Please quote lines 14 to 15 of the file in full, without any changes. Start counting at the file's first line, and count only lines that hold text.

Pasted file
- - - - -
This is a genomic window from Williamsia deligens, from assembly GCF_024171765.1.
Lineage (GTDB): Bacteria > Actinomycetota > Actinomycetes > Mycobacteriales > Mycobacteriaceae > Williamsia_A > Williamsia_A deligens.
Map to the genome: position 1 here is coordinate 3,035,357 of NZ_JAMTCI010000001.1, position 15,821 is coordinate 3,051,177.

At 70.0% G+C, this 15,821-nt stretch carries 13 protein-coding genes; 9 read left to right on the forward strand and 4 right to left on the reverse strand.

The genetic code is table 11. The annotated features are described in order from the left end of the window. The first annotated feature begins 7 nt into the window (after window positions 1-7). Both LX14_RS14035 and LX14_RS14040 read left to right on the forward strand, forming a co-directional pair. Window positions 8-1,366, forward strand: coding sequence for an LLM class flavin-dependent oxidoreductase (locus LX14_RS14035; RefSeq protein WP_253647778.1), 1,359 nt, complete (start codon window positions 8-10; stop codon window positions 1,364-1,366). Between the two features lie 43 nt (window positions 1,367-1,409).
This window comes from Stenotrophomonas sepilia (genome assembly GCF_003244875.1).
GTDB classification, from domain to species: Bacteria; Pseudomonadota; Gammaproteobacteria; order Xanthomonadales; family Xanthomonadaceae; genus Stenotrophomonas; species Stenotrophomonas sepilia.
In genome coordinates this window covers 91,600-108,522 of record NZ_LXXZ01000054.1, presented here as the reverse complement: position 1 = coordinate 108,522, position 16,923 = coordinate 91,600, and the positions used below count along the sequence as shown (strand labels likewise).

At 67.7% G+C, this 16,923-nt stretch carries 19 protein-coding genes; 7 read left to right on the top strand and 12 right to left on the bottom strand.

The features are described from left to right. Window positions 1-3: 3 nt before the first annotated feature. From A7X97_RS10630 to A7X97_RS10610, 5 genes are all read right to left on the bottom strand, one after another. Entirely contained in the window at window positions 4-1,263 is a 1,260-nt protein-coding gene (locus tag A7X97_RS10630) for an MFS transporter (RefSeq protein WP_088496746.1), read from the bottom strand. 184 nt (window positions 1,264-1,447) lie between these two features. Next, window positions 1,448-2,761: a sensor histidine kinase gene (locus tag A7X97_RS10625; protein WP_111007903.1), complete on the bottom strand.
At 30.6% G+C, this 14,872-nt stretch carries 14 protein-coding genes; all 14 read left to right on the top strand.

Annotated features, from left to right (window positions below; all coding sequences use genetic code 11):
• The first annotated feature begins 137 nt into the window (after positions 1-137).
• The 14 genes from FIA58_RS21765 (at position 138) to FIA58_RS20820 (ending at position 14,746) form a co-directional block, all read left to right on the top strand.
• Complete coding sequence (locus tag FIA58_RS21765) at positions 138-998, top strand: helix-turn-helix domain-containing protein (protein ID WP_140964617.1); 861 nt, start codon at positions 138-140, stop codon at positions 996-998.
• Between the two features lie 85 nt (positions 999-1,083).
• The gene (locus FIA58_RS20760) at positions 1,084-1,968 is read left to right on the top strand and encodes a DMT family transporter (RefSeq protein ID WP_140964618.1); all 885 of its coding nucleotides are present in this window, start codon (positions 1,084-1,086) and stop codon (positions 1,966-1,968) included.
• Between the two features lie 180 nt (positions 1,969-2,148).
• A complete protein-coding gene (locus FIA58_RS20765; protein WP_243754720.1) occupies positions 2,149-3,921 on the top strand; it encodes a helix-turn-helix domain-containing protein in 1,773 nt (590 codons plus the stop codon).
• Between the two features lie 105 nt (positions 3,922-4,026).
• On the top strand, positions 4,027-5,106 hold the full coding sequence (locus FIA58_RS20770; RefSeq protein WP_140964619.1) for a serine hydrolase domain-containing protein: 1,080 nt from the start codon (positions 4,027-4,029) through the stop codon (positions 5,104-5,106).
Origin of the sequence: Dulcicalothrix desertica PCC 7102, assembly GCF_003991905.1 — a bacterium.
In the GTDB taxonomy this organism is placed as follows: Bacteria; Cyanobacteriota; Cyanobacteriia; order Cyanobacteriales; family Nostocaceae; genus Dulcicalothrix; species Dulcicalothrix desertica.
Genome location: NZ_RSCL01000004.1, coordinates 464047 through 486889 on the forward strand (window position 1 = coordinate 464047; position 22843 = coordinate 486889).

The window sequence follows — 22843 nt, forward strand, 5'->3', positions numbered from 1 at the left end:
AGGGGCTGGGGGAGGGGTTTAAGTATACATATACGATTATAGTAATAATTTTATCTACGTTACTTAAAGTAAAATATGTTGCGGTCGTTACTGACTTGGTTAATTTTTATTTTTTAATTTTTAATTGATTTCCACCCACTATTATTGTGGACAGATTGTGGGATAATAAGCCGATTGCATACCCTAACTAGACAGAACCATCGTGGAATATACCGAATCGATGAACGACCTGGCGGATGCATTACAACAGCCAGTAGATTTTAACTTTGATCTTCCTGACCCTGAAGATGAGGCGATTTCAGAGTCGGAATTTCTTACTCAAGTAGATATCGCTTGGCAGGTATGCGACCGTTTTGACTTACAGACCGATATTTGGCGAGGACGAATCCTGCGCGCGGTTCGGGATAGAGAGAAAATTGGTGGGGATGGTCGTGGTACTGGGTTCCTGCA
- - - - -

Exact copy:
• The 14 genes from FIA58_RS21765 (at position 138) to FIA58_RS20820 (ending at position 14,746) form a co-directional block, all read left to right on the top strand.
• Complete coding sequence (locus tag FIA58_RS21765) at positions 138-998, top strand: helix-turn-helix domain-containing protein (protein ID WP_140964617.1); 861 nt, start codon at positions 138-140, stop codon at positions 996-998.